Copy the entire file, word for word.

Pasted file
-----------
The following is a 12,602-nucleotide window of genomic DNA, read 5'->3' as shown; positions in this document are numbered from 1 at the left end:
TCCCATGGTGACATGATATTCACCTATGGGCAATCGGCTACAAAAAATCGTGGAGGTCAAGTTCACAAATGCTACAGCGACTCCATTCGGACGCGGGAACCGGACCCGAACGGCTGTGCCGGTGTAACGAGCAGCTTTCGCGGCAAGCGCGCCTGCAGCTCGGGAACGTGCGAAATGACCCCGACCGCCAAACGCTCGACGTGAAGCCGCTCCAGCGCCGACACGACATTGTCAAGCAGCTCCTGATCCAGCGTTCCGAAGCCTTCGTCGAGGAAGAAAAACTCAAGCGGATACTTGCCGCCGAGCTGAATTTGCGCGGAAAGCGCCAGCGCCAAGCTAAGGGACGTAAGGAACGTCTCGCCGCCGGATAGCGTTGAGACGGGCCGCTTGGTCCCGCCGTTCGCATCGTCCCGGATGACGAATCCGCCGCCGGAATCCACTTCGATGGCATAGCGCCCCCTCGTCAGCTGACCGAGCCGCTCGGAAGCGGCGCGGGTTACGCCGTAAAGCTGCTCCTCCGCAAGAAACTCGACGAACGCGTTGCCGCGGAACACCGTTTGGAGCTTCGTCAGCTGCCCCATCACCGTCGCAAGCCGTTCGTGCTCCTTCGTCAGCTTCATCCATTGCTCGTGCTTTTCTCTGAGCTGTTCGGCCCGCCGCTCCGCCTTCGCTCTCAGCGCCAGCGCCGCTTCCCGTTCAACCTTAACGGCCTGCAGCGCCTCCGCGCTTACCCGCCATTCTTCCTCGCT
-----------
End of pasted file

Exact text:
The following is a 12,602-nucleotide window of genomic DNA, read 5'->3' as shown; positions in this document are numbered from 1 at the left end:
TCCCATGGTGACATGATATTCACCTATGGGCAATCGGCTACAAAAAATCGTGGAGGTCAAGTTCACAAATGCTACAGCGACTCCATTCGGACGCGGGAACCGGACCCGAACGGCTGTGCCGGTGTAACGAGCAGCTTTCGCGGCAAGCGCGCCTGCAGCTCGGGAACGTGCGAAATGACCCCGACCGCCAAACGCTCGACGTGAAGCCGCTCCAGCGCCGACACGACATTGTCAAGCAGCTCCTGATCCAGCGTTCCGAAGCCTTCGTCGAGGAAGAAAAACTCAAGCGGATACTTGCCGCCGAGCTGAATTTGCGCGGAAAGCGCCAGCGCCAAGCTAAGGGACGTAAGGAACGTCTCGCCGCCGGATAGCGTTGAGACGGGCCGCTTGGTCCCGCCGTTCGCATCGTCCCGGATGACGAATCCGCCGCCGGAATCCACTTCGATGGCATAGCGCCCCCTCGTCAGCTGACCGAGCCGCTCGGAAGCGGCGCGGGTTACGCCGTAAAGCTGCTCCTCCGCAAGAAACTCGACGAACGCGTTGCCGCGGAACACCGTTTGGAGCTTCGTCAGCTGCCCCATCACCGTCGCAAGCCGTTCGTGCTCCTTCGTCAGCTTCATCCATTGCTCGTGCTTTTCTCTGAGCTGTTCGGCCCGCCGCTCCGCCTTCGCTCTCAGCGCCAGCGCCGCTTCCCGTTCAACCTTAACGGCCTGCAGCGCCTCCGCGCTTACCCGCCATTCTTCCTCGCT